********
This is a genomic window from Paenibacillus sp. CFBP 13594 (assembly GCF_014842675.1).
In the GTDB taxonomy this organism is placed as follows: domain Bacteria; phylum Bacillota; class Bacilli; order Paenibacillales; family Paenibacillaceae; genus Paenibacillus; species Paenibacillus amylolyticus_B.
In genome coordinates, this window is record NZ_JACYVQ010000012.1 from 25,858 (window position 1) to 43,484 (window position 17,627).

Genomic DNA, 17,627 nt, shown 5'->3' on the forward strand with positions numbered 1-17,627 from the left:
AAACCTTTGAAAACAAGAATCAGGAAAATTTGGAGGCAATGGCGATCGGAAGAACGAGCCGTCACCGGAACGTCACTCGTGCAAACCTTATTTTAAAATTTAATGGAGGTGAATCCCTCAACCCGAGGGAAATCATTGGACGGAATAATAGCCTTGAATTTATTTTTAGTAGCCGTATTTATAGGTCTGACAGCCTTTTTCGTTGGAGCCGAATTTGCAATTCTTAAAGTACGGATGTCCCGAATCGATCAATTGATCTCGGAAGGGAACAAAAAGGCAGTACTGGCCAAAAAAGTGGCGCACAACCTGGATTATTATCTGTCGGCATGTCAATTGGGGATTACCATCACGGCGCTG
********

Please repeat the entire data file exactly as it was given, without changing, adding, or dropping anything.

This is a genomic window from Paenibacillus sp. CFBP 13594 (assembly GCF_014842675.1).
In the GTDB taxonomy this organism is placed as follows: domain Bacteria; phylum Bacillota; class Bacilli; order Paenibacillales; family Paenibacillaceae; genus Paenibacillus; species Paenibacillus amylolyticus_B.
In genome coordinates, this window is record NZ_JACYVQ010000012.1 from 25,858 (window position 1) to 43,484 (window position 17,627).

Genomic DNA, 17,627 nt, shown 5'->3' on the forward strand with positions numbered 1-17,627 from the left:
AAACCTTTGAAAACAAGAATCAGGAAAATTTGGAGGCAATGGCGATCGGAAGAACGAGCCGTCACCGGAACGTCACTCGTGCAAACCTTATTTTAAAATTTAATGGAGGTGAATCCCTCAACCCGAGGGAAATCATTGGACGGAATAATAGCCTTGAATTTATTTTTAGTAGCCGTATTTATAGGTCTGACAGCCTTTTTCGTTGGAGCCGAATTTGCAATTCTTAAAGTACGGATGTCCCGAATCGATCAATTGATCTCGGAAGGGAACAAAAAGGCAGTACTGGCCAAAAAAGTGGCGCACAACCTGGATTATTATCTGTCGGCATGTCAATTGGGGATTACCATCACGGCGCTG